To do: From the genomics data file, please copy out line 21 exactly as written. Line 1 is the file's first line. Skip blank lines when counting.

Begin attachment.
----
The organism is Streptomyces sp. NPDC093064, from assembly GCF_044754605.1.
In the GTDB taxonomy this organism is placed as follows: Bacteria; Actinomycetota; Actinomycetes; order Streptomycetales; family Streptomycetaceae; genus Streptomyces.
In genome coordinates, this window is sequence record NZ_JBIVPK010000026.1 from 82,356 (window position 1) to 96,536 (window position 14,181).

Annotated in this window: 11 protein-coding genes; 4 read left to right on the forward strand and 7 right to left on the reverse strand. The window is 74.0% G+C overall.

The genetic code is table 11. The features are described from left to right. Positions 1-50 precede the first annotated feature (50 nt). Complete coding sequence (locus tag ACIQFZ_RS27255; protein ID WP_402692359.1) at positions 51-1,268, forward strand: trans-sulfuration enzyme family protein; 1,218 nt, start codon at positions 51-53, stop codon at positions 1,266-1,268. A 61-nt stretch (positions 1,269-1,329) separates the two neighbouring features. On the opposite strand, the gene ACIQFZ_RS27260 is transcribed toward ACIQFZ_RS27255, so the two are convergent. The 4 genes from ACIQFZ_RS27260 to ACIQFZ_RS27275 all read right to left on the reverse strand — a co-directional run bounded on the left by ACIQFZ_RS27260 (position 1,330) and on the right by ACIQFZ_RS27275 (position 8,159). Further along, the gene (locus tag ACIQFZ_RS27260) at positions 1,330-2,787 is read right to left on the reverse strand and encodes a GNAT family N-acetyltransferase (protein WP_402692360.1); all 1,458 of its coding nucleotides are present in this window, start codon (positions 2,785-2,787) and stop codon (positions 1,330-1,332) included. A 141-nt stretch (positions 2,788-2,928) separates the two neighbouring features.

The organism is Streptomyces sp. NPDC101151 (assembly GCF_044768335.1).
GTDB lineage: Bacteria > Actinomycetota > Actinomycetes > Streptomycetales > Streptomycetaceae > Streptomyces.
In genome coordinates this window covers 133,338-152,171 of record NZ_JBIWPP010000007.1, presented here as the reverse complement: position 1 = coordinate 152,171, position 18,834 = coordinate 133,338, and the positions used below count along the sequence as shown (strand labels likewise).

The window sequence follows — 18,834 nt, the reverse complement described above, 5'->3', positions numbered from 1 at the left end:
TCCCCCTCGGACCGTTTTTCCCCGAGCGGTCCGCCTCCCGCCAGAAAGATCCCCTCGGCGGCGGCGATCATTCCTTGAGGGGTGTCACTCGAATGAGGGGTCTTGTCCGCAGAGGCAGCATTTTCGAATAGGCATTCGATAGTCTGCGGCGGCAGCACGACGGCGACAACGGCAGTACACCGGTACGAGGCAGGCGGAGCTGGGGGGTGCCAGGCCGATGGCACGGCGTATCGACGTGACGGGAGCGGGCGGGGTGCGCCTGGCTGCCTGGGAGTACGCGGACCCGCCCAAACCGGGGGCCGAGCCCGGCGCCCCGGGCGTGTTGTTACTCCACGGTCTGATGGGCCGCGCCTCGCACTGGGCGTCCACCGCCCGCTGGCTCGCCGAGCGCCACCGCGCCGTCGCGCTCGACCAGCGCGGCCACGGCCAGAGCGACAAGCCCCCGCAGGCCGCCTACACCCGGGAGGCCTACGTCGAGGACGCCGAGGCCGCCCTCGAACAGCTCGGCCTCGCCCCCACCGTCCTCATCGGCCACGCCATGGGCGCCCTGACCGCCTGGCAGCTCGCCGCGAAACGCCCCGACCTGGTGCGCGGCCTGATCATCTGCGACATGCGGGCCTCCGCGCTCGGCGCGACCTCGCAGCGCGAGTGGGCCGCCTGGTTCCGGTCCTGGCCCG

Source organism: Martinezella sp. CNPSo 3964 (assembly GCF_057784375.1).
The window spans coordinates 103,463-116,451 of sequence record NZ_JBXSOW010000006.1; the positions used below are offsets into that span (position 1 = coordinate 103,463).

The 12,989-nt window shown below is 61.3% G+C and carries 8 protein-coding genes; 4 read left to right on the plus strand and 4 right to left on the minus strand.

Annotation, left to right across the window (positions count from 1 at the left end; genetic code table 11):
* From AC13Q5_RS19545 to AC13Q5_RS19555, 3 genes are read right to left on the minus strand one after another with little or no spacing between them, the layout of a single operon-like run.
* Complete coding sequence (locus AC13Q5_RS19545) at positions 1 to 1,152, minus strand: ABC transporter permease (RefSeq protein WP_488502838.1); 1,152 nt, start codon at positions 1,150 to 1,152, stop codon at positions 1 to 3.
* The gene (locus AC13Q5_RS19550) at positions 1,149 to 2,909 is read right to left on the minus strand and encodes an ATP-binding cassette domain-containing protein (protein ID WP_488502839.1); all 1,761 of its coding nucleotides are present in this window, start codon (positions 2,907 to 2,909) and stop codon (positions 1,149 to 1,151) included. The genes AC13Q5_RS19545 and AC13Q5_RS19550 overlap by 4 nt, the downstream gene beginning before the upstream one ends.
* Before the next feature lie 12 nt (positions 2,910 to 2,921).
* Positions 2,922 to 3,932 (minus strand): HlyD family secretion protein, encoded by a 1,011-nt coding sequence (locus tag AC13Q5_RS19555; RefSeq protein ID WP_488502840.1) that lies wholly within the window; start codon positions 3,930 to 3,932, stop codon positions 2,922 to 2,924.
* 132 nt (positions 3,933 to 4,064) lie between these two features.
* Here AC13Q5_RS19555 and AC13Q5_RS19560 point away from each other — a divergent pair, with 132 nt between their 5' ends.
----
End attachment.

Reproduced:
* Here AC13Q5_RS19555 and AC13Q5_RS19560 point away from each other — a divergent pair, with 132 nt between their 5' ends.